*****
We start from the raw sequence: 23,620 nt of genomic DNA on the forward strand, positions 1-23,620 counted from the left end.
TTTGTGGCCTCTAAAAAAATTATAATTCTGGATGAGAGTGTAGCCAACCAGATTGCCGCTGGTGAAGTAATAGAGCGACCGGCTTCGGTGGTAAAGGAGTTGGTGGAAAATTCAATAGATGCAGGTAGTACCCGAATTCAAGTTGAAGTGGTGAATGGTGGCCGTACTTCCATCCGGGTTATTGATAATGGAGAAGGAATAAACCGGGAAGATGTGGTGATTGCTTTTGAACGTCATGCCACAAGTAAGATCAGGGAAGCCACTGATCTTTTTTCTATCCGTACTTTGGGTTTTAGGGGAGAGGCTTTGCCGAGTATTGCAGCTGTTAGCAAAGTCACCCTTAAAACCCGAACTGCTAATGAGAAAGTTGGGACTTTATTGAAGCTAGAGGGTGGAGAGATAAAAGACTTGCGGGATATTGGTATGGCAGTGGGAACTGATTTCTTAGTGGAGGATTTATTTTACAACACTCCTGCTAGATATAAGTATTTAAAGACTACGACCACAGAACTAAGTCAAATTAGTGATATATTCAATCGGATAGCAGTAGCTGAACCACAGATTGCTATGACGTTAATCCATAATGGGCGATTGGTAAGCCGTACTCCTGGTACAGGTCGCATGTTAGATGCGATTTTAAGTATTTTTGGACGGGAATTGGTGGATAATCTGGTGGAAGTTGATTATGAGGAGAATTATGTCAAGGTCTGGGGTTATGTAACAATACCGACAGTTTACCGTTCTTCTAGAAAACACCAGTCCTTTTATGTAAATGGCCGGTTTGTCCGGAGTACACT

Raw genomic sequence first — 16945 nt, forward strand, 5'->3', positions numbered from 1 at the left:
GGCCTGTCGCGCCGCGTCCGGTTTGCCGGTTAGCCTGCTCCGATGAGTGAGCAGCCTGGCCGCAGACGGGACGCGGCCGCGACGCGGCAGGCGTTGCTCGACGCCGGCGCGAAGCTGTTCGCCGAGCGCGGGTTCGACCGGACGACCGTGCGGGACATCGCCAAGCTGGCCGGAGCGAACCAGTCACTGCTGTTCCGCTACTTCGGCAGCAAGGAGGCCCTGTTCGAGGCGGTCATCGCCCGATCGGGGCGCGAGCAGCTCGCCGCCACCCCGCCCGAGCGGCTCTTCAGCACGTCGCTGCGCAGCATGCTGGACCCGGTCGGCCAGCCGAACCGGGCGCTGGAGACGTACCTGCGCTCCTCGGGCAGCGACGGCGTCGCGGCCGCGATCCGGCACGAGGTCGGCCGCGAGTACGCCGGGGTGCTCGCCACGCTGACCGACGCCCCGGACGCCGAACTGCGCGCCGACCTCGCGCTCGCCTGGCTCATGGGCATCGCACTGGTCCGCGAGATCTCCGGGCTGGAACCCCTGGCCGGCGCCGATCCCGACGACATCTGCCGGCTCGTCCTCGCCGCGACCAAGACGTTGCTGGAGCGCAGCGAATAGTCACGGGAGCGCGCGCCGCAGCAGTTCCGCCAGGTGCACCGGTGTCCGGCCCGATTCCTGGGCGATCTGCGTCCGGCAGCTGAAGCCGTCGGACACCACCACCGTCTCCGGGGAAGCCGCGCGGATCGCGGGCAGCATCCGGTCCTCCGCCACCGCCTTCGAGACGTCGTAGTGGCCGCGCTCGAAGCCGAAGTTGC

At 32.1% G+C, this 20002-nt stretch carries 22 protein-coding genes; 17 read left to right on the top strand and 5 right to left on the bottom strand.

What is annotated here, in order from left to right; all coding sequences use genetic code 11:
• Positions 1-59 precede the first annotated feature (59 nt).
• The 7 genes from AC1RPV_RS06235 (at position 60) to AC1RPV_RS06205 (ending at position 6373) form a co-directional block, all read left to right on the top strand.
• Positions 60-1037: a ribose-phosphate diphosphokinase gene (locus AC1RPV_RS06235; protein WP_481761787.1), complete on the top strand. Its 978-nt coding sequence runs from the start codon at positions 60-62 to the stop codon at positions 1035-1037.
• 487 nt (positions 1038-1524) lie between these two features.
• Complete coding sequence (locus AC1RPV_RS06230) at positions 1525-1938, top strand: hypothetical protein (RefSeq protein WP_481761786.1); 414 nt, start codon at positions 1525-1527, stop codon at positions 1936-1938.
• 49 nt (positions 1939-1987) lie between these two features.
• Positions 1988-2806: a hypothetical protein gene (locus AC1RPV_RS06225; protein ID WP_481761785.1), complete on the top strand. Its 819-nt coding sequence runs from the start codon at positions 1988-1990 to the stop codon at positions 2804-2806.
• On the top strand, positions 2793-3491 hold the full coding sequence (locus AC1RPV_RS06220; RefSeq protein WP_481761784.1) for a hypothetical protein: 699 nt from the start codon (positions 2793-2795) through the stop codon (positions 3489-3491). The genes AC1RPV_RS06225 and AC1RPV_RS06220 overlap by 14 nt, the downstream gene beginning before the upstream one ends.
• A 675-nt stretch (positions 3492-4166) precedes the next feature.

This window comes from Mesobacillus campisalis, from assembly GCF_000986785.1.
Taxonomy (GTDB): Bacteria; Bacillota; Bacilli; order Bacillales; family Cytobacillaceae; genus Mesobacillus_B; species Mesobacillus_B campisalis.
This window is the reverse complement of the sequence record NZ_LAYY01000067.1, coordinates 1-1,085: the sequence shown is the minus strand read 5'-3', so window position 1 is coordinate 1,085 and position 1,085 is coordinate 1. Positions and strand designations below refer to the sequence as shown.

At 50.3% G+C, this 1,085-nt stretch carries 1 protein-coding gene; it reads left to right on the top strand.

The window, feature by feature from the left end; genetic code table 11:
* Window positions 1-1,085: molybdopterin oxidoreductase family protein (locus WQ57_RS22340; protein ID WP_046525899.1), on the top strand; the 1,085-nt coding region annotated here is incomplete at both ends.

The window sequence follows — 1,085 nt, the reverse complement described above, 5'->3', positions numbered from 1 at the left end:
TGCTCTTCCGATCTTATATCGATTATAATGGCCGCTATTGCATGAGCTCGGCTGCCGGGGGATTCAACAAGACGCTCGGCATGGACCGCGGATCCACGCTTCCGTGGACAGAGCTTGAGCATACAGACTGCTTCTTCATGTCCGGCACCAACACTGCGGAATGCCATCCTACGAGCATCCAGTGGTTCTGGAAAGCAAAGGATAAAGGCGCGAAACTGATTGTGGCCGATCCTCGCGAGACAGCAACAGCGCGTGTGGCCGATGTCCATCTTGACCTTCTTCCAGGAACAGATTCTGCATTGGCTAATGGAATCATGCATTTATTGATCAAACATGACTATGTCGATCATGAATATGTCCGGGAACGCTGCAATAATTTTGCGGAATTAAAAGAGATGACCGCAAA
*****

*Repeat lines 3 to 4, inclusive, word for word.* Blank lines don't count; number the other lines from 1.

Raw genomic sequence first — 16945 nt, forward strand, 5'->3', positions numbered from 1 at the left:
GGCCTGTCGCGCCGCGTCCGGTTTGCCGGTTAGCCTGCTCCGATGAGTGAGCAGCCTGGCCGCAGACGGGACGCGGCCGCGACGCGGCAGGCGTTGCTCGACGCCGGCGCGAAGCTGTTCGCCGAGCGCGGGTTCGACCGGACGACCGTGCGGGACATCGCCAAGCTGGCCGGAGCGAACCAGTCACTGCTGTTCCGCTACTTCGGCAGCAAGGAGGCCCTGTTCGAGGCGGTCATCGCCCGATCGGGGCGCGAGCAGCTCGCCGCCACCCCGCCCGAGCGGCTCTTCAGCACGTCGCTGCGCAGCATGCTGGACCCGGTCGGCCAGCCGAACCGGGCGCTGGAGACGTACCTGCGCTCCTCGGGCAGCGACGGCGTCGCGGCCGCGATCCGGCACGAGGTCGGCCGCGAGTACGCCGGGGTGCTCGCCACGCTGACCGACGCCCCGGACGCCGAACTGCGCGCCGACCTCGCGCTCGCCTGGCTCATGGGCATCGCACTGGTCCGCGAGATCTCCGGGCTGGAACCCCTGGCCGGCGCCGATCCCGACGACATCTGCCGGCTCGTCCTCGCCGCGACCAAGACGTTGCTGGAGCGCAGCGAATAGTCACGGGAGCGCGCGCCGCAGCAGTTCCGCCAGGTGCACCGGTGTCCGGCCCGATTCCTGGGCGATCTGCGTCCGGCAGCTGAAGCCGTCGGACACCACCACCGTCTCCGGGGAAGCCGCGCGGATCGCGGGCAGCATCCGGTCCTCCGCCACCGCCTTCGAGACGTCGTAGTGGCCGCGCTCGAAGCCGAAGTTGC